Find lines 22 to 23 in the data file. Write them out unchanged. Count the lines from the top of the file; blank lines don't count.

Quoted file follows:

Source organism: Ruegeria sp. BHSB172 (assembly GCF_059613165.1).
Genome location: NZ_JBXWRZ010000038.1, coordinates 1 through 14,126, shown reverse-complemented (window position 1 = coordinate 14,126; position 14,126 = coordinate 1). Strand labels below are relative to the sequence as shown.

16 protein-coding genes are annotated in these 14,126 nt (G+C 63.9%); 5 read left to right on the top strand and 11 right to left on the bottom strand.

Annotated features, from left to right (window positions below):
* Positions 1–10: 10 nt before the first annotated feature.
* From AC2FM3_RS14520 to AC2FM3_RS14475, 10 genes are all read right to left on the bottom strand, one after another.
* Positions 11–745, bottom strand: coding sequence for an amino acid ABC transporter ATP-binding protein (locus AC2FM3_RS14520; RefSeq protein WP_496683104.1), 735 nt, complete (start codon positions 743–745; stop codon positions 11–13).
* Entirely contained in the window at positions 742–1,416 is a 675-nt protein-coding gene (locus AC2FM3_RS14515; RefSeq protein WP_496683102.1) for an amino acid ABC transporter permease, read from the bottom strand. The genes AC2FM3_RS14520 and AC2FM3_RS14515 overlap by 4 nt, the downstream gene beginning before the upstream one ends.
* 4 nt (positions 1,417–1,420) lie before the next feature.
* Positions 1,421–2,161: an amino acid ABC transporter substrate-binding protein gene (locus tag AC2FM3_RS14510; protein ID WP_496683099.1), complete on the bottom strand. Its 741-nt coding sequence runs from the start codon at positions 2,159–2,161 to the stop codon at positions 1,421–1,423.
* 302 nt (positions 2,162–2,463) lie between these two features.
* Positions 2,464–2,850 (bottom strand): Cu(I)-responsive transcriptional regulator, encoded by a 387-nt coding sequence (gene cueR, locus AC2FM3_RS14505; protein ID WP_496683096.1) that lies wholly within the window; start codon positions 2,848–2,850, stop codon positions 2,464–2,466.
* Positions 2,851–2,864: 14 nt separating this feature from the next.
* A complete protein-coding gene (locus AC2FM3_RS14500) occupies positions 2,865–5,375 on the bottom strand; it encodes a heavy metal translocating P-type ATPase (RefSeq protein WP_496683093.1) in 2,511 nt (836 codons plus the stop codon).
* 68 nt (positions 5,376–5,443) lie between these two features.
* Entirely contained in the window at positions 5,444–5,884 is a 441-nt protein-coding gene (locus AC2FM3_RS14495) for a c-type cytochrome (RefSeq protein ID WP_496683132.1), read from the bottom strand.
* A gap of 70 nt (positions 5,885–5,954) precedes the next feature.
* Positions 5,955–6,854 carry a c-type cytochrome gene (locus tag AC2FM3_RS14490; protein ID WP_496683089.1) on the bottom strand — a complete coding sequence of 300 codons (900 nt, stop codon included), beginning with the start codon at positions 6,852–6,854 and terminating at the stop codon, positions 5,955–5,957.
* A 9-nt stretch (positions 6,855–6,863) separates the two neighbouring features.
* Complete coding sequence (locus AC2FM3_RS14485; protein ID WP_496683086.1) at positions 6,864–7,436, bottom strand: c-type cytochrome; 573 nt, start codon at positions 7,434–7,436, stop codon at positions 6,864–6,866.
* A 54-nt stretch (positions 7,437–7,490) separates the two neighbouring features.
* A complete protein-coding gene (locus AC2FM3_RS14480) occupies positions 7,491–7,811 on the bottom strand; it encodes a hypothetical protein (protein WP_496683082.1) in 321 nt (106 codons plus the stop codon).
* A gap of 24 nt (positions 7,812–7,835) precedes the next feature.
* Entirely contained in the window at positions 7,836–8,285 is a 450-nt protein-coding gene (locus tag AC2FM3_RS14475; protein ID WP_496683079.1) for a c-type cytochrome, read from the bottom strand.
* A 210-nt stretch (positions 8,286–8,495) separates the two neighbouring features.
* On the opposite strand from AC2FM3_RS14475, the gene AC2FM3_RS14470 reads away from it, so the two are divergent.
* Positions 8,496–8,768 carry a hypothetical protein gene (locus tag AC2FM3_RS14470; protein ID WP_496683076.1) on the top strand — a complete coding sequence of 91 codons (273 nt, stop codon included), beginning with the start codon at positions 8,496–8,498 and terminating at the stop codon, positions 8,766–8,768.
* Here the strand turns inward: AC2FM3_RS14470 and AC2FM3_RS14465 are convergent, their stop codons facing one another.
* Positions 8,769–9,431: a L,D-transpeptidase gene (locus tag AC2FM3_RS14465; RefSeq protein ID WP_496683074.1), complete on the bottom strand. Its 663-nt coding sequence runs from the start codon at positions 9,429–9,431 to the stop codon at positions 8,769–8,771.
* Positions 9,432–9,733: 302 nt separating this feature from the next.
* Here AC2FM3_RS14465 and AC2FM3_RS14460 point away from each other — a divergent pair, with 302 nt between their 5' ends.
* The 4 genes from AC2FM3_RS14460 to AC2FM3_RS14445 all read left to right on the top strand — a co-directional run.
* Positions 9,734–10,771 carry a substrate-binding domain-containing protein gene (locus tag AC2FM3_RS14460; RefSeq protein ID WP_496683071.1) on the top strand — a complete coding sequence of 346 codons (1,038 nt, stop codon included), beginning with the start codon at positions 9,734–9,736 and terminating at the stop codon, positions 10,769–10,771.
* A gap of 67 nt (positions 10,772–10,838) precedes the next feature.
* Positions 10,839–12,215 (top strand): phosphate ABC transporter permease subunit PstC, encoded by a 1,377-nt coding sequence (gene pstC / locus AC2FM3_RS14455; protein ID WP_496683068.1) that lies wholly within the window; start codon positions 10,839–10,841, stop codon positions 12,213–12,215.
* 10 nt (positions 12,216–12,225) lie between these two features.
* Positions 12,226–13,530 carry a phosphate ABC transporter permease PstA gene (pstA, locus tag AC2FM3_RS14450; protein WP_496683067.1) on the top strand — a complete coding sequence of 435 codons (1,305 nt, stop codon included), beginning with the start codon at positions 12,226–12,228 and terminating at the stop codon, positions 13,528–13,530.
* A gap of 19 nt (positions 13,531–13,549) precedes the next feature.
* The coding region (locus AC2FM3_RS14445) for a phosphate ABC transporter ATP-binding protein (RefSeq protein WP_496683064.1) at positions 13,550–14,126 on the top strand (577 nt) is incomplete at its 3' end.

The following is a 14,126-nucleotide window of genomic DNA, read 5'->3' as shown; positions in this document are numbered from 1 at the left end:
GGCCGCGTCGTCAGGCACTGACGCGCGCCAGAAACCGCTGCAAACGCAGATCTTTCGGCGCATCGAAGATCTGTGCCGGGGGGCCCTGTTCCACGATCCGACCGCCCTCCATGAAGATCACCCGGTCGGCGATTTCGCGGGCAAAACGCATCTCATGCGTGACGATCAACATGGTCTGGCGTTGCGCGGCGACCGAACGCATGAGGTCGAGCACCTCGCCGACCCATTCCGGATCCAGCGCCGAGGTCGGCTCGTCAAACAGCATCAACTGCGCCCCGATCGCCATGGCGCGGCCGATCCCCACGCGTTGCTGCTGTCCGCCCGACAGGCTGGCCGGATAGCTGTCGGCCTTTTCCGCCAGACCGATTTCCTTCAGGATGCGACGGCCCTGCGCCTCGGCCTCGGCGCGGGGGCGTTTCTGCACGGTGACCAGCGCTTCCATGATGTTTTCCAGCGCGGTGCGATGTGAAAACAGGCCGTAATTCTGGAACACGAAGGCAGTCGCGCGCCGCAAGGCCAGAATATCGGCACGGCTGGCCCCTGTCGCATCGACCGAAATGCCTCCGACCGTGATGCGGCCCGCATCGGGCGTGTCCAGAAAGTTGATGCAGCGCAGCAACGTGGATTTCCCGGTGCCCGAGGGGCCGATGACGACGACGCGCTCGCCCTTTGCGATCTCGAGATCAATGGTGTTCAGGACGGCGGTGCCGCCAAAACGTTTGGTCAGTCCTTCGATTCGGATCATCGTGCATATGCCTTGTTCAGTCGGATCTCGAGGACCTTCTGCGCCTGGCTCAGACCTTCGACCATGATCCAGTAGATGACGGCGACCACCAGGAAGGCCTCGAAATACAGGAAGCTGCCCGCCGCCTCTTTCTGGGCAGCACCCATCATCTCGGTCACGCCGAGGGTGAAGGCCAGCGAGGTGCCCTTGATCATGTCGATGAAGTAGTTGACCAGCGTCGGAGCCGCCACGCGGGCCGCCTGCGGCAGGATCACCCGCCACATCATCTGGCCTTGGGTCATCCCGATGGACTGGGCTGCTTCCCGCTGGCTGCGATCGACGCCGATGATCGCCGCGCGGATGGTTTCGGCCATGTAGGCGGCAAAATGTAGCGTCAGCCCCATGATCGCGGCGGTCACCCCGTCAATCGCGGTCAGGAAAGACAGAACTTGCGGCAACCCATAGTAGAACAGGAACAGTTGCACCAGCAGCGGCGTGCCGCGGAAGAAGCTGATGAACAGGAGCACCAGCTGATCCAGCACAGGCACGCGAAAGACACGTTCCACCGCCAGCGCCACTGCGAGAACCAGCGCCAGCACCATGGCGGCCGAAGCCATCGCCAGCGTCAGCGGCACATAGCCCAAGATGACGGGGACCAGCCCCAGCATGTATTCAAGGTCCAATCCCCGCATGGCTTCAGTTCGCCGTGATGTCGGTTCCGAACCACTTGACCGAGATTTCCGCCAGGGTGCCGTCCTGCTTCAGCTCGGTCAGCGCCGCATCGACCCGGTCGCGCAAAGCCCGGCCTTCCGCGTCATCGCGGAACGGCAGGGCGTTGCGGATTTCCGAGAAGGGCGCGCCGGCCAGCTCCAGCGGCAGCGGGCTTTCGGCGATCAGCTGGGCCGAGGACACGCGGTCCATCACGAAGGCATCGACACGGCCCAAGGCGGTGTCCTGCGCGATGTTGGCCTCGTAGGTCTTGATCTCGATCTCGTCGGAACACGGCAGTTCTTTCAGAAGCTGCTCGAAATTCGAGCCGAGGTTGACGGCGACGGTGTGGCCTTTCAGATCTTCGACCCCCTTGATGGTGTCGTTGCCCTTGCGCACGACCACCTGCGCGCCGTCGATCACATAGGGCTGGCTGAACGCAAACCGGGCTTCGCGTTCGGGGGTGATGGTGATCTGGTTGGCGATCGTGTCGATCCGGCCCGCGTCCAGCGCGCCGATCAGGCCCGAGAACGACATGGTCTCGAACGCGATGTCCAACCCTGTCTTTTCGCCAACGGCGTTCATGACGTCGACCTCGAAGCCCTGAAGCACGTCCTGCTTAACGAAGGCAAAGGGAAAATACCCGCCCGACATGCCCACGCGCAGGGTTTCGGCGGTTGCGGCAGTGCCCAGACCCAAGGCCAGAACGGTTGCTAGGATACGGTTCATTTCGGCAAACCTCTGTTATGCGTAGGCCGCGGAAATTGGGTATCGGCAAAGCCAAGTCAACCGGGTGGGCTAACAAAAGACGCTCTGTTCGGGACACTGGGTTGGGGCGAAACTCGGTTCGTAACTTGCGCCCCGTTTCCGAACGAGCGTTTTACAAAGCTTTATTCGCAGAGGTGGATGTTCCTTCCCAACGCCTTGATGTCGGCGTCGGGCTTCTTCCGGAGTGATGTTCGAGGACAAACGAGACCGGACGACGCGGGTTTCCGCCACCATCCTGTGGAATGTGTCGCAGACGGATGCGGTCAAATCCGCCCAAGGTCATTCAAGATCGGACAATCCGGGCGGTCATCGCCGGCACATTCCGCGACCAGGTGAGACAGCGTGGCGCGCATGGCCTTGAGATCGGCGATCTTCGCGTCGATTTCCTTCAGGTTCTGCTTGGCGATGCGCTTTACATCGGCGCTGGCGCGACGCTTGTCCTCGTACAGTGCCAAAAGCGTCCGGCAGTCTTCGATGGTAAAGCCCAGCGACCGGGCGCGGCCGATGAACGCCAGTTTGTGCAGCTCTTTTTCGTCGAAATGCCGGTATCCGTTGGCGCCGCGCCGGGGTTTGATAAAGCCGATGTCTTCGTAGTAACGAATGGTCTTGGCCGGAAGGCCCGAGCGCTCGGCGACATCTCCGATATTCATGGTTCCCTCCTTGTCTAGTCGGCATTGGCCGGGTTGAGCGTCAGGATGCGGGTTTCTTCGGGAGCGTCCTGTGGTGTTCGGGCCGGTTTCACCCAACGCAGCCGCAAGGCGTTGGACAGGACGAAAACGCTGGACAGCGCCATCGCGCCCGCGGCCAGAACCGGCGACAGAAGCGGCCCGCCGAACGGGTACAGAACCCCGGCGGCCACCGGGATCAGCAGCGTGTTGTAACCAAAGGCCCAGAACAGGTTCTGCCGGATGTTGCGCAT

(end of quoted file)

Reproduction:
* A complete protein-coding gene (locus AC2FM3_RS14480) occupies positions 7,491–7,811 on the bottom strand; it encodes a hypothetical protein (protein WP_496683082.1) in 321 nt (106 codons plus the stop codon).
* A gap of 24 nt (positions 7,812–7,835) precedes the next feature.